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This question already has an answer here:

As explained in amoeba's beautiful answer here one can use a singular value decomposition of the data matrix, $\mathbf{X} = \mathbf{USV}^\top$, to do a principal component analysis, if it is assumed that the data matrix $\mathbf{X}$ is centered. The principal directions will then be given as the columns of $\mathbf{V}$.

Now, I have come across some statistical analysis where the data matrix was centered and standardized for the data to have unit variance before being used in a singular value decomposition. The analysis then proceeded in using the columns of $\mathbf{V}$ as principal directions.

Can any of you think of a reason to do this standardization step before running the singular value decomposition? Is the result of such a procedure in terms of what PCA should tell you even meaningful?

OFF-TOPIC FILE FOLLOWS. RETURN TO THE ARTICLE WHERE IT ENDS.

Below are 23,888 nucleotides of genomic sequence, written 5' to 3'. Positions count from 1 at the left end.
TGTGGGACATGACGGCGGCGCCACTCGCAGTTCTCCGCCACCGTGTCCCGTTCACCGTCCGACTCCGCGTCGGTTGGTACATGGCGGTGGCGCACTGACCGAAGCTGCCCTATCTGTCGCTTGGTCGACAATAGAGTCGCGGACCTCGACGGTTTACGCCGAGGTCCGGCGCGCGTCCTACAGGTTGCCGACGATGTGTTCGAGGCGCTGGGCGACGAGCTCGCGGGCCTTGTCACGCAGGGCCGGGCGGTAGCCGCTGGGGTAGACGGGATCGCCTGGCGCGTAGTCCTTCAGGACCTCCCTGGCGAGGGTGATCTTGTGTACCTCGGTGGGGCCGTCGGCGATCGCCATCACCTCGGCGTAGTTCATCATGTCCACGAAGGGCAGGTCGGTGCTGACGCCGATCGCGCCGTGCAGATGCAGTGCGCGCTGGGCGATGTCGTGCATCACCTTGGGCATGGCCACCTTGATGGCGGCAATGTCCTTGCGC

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marked as duplicate by whuber Sep 15 '16 at 16:59

This question has been asked before and already has an answer. If those answers do not fully address your question, please ask a new question.

  • $\begingroup$ This is indeed a duplicate but +1 for a clear and well-formulated question. $\endgroup$ – amoeba Sep 15 '16 at 17:02
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In the context of PCA, the reason for making all the variables have the same variance (by standardizing them) is simple: to make them all be treated as equally important. PCA will treat variables with greater variance as more important, since it tries to account for the greatest possible total variance with each successive component.

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